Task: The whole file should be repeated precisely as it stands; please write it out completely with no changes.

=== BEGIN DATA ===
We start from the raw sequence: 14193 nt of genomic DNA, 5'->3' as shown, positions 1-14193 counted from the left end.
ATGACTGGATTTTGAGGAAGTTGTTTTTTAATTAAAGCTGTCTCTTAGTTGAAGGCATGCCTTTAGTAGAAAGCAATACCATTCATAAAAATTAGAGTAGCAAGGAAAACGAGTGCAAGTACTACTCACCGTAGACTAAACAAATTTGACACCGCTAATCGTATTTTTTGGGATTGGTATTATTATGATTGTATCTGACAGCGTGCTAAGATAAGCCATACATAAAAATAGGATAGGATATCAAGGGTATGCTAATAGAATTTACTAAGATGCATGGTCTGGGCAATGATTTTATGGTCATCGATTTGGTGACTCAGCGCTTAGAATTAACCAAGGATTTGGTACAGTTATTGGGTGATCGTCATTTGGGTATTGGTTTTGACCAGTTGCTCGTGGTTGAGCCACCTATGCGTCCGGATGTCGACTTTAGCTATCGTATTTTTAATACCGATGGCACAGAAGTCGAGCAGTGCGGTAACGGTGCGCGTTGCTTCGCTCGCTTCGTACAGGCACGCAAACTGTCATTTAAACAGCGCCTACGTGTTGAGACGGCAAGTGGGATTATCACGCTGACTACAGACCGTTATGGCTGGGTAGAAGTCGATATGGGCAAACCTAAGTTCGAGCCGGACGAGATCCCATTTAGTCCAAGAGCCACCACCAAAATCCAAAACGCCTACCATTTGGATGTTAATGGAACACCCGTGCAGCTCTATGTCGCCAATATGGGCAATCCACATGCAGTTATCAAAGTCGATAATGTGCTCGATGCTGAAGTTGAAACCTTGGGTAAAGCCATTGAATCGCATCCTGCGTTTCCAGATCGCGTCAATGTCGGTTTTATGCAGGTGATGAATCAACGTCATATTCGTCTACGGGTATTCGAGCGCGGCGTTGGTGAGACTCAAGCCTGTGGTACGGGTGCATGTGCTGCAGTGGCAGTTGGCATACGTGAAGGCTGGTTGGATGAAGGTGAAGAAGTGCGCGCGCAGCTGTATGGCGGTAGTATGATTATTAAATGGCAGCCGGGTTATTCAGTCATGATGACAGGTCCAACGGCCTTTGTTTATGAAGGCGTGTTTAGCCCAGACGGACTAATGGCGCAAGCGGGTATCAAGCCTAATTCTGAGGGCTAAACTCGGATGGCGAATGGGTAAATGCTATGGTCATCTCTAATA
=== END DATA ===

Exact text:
We start from the raw sequence: 14193 nt of genomic DNA, 5'->3' as shown, positions 1-14193 counted from the left end.
ATGACTGGATTTTGAGGAAGTTGTTTTTTAATTAAAGCTGTCTCTTAGTTGAAGGCATGCCTTTAGTAGAAAGCAATACCATTCATAAAAATTAGAGTAGCAAGGAAAACGAGTGCAAGTACTACTCACCGTAGACTAAACAAATTTGACACCGCTAATCGTATTTTTTGGGATTGGTATTATTATGATTGTATCTGACAGCGTGCTAAGATAAGCCATACATAAAAATAGGATAGGATATCAAGGGTATGCTAATAGAATTTACTAAGATGCATGGTCTGGGCAATGATTTTATGGTCATCGATTTGGTGACTCAGCGCTTAGAATTAACCAAGGATTTGGTACAGTTATTGGGTGATCGTCATTTGGGTATTGGTTTTGACCAGTTGCTCGTGGTTGAGCCACCTATGCGTCCGGATGTCGACTTTAGCTATCGTATTTTTAATACCGATGGCACAGAAGTCGAGCAGTGCGGTAACGGTGCGCGTTGCTTCGCTCGCTTCGTACAGGCACGCAAACTGTCATTTAAACAGCGCCTACGTGTTGAGACGGCAAGTGGGATTATCACGCTGACTACAGACCGTTATGGCTGGGTAGAAGTCGATATGGGCAAACCTAAGTTCGAGCCGGACGAGATCCCATTTAGTCCAAGAGCCACCACCAAAATCCAAAACGCCTACCATTTGGATGTTAATGGAACACCCGTGCAGCTCTATGTCGCCAATATGGGCAATCCACATGCAGTTATCAAAGTCGATAATGTGCTCGATGCTGAAGTTGAAACCTTGGGTAAAGCCATTGAATCGCATCCTGCGTTTCCAGATCGCGTCAATGTCGGTTTTATGCAGGTGATGAATCAACGTCATATTCGTCTACGGGTATTCGAGCGCGGCGTTGGTGAGACTCAAGCCTGTGGTACGGGTGCATGTGCTGCAGTGGCAGTTGGCATACGTGAAGGCTGGTTGGATGAAGGTGAAGAAGTGCGCGCGCAGCTGTATGGCGGTAGTATGATTATTAAATGGCAGCCGGGTTATTCAGTCATGATGACAGGTCCAACGGCCTTTGTTTATGAAGGCGTGTTTAGCCCAGACGGACTAATGGCGCAAGCGGGTATCAAGCCTAATTCTGAGGGCTAAACTCGGATGGCGAATGGGTAAATGCTATGGTCATCTCTAATA